Skip to main content


Information on this website is posted for historical reference only. Please visit the Office of the Registrar for current requirements.

Writing and Rhetoric Program

Chair: Christiane Donahue

Executive Director: Karen M. Gocsik

Director of Student Writing Support: Stephanie D. Boone

Associate Professor C. Donahue; Senior Lecturers S. D. Boone, M. E. Heck, B. Kreiger, D. J. Moody, T. S. Osborne; Lecturers S. B. Chaney, J. A. Compton, R. R. Crocker, J. Donaghy, J. L. Kalish, A. Kremer, G. A. Lenhart, J. Mackin, K. McCarthy, W. A. Piper, E. B. Rockmore; Visiting Professor W. W. Nichols; Visiting Associate Professors N. J. Crumbine, J. B. Sargent; Adjunct Associate Professor K. M. Gocsik; Adjunct Assistant Professors M. S. Steven, C. P. Thum.

The Writing and Rhetoric Program is administered by the Institute for Writing and Rhetoric. Writing and Rhetoric Program courses include the first-year writing courses Writing 2-3, Writing 5, and the First-Year Seminars; courses in Speech; and advanced courses in writing. The Writing and Rhetoric Program also includes peer-tutorial programs that support students in their writing, research, and new media activities.

All students must successfully complete either Writing 2-3 or Writing 5 (unless they are exempted from Writing 5) and a First-Year Seminar during their first year.

Individual section descriptions for Writing 5 can be found on the College website.


First-Year Seminars offer every first-year student the opportunity to participate in a course structured around independent research, small group discussion, and intensive writing. By vote of the Faculty and Trustees, successful completion of one seminar has long been a requirement for the A. B. degree. First-Year Seminars are administered by the Writing and Rhetoric Program.

The function of the First-Year Seminar program is threefold. First, by means of a uniform writing requirement, it emphasizes the importance of written expression in all disciplines. Second, it provides an attractive and exciting supplement to the usual introductory survey course in many disciplines. In the seminar chosen a student may explore, both alone and with a small group, a topic of special interest to the individual student, to classmates, and to the instructor. Third, in its emphasis on independent study, the program enables each first-year student to have an early experience of the kind of scholarship that fuels Dartmouth’s upper-level courses.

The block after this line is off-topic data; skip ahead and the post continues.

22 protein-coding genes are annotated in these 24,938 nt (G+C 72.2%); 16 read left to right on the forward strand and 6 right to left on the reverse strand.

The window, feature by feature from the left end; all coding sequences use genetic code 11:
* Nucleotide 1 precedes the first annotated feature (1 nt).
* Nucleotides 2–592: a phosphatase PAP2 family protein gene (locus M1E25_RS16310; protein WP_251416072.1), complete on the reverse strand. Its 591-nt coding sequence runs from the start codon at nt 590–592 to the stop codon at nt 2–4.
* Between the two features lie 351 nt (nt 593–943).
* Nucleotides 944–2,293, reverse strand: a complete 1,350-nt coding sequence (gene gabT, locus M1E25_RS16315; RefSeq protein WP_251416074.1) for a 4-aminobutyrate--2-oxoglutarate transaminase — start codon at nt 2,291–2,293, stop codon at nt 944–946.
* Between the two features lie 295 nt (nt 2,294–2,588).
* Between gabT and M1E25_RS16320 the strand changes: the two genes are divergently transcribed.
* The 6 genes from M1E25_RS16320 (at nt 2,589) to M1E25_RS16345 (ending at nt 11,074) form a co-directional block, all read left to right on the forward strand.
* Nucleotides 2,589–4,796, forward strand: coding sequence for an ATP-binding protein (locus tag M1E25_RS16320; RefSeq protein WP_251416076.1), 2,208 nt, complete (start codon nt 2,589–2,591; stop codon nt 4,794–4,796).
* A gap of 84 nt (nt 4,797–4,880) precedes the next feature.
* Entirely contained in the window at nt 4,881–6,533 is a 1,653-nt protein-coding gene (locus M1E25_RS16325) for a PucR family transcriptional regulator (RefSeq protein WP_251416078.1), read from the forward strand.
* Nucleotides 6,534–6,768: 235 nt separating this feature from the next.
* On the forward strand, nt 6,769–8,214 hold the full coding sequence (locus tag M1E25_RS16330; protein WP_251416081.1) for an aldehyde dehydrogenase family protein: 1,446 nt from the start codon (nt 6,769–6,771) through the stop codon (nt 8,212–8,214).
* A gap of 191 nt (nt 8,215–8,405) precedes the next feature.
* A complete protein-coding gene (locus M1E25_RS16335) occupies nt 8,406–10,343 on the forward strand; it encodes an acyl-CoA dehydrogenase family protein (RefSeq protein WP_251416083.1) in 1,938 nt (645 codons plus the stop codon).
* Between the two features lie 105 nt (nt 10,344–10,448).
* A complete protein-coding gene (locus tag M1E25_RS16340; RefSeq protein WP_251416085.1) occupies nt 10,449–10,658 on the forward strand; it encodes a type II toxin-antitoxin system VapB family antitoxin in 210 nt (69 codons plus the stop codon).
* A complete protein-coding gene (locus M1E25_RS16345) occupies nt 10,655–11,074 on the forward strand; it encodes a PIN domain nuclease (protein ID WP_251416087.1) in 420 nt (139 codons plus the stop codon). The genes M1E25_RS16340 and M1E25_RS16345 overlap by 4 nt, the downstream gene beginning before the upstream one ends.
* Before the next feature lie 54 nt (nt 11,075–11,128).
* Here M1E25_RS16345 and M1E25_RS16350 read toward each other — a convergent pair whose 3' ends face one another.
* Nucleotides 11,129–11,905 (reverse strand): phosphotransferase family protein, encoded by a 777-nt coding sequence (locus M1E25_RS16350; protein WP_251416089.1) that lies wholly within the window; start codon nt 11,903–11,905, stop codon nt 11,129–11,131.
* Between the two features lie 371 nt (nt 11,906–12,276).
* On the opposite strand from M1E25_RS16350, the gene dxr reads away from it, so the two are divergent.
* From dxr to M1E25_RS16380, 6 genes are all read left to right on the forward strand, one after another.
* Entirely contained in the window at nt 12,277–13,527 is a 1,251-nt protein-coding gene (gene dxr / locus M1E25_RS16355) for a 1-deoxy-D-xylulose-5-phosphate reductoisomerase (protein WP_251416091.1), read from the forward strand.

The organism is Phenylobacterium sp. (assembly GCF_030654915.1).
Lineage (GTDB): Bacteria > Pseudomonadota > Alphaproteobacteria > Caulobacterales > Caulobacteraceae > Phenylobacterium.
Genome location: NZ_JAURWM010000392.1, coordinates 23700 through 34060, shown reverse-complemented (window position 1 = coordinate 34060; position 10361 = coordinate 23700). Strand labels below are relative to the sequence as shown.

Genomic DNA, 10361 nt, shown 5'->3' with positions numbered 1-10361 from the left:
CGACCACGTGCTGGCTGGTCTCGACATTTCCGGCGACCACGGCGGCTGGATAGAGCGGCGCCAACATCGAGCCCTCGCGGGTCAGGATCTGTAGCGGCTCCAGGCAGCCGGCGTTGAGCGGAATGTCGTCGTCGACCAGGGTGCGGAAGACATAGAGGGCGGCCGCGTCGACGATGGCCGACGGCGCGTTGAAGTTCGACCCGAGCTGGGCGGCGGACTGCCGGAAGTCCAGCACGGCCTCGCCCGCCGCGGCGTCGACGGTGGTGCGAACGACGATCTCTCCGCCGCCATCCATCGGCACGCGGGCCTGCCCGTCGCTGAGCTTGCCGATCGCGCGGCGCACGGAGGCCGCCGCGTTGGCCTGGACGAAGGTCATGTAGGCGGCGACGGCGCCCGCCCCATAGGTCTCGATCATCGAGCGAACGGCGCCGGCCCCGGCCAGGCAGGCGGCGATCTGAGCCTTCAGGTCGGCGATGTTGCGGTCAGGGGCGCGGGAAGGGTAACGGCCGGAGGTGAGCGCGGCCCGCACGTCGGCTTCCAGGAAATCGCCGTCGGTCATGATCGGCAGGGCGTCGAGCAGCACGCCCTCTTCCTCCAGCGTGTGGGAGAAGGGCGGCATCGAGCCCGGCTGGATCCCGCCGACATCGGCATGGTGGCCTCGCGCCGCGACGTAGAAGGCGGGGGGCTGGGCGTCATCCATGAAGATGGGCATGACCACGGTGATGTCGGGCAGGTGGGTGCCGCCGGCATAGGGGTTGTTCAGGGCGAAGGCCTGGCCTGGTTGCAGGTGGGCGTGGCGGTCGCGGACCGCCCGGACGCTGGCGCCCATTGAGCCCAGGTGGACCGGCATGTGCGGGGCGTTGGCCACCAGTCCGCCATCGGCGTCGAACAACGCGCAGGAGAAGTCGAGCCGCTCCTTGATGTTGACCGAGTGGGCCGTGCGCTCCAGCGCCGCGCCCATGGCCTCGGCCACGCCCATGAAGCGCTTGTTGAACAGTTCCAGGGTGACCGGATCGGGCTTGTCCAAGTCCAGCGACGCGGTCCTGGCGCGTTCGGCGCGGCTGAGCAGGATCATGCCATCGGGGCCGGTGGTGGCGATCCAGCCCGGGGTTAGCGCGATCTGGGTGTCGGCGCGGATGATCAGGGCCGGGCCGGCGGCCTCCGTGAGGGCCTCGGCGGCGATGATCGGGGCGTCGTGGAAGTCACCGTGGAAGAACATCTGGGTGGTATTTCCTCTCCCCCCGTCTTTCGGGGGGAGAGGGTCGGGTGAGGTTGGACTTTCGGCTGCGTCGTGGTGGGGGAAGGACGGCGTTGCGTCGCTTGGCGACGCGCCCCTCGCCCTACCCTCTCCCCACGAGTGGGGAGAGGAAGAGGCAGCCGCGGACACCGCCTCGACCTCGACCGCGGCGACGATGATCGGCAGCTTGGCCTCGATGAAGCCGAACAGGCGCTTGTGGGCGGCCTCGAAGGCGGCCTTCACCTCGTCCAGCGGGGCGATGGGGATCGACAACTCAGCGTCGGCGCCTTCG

A First-Year Seminar may serve in satisfaction of specific General Education requirements, provided that the individual seminar has been approved for this purpose, and for the specific year and term, by the Committee on Instruction. Students are not eligible to participate in Off-Campus Programs until they have satisfied the First-Year Seminar requirement.

Entering students who have been exempted from Writing 5 must elect their First-Year Seminar in the fall term. A limited number of first-year students may satisfy the First-Year Seminar requirement by substituting both Humanities 1 and 2 for a regular seminar. All seminars are listed and described on the College website at

These seminars are open only to first-year students. First-year students are permitted to enroll in a second seminar within the limit of sixteen per group after all students who have not yet met the requirement have had a chance to elect one.